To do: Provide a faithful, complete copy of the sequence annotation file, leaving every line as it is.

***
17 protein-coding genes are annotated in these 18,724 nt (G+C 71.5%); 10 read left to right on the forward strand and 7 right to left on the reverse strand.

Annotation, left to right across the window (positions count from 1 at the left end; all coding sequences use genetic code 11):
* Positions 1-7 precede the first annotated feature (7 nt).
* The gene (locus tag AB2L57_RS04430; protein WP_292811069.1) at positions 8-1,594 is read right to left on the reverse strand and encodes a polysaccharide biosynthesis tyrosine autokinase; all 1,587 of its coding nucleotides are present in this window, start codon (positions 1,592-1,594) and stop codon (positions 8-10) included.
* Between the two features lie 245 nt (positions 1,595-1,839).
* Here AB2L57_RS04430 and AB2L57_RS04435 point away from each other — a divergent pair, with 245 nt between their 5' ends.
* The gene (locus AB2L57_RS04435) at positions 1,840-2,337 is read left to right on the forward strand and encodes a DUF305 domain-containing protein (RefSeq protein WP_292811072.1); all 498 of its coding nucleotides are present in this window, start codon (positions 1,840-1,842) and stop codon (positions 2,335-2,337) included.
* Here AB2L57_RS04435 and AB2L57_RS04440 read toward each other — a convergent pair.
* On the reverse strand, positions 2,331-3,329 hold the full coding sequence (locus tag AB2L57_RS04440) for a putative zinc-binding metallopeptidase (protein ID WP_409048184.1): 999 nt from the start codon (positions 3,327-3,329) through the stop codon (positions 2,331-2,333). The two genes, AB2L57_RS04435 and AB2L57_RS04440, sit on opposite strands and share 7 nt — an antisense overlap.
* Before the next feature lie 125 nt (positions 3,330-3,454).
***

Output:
17 protein-coding genes are annotated in these 18,724 nt (G+C 71.5%); 10 read left to right on the forward strand and 7 right to left on the reverse strand.

Annotation, left to right across the window (positions count from 1 at the left end; all coding sequences use genetic code 11):
* Positions 1-7 precede the first annotated feature (7 nt).
* The gene (locus tag AB2L57_RS04430; protein WP_292811069.1) at positions 8-1,594 is read right to left on the reverse strand and encodes a polysaccharide biosynthesis tyrosine autokinase; all 1,587 of its coding nucleotides are present in this window, start codon (positions 1,592-1,594) and stop codon (positions 8-10) included.
* Between the two features lie 245 nt (positions 1,595-1,839).
* Here AB2L57_RS04430 and AB2L57_RS04435 point away from each other — a divergent pair, with 245 nt between their 5' ends.
* The gene (locus AB2L57_RS04435) at positions 1,840-2,337 is read left to right on the forward strand and encodes a DUF305 domain-containing protein (RefSeq protein WP_292811072.1); all 498 of its coding nucleotides are present in this window, start codon (positions 1,840-1,842) and stop codon (positions 2,335-2,337) included.
* Here AB2L57_RS04435 and AB2L57_RS04440 read toward each other — a convergent pair.
* On the reverse strand, positions 2,331-3,329 hold the full coding sequence (locus tag AB2L57_RS04440) for a putative zinc-binding metallopeptidase (protein ID WP_409048184.1): 999 nt from the start codon (positions 3,327-3,329) through the stop codon (positions 2,331-2,333). The two genes, AB2L57_RS04435 and AB2L57_RS04440, sit on opposite strands and share 7 nt — an antisense overlap.
* Before the next feature lie 125 nt (positions 3,330-3,454).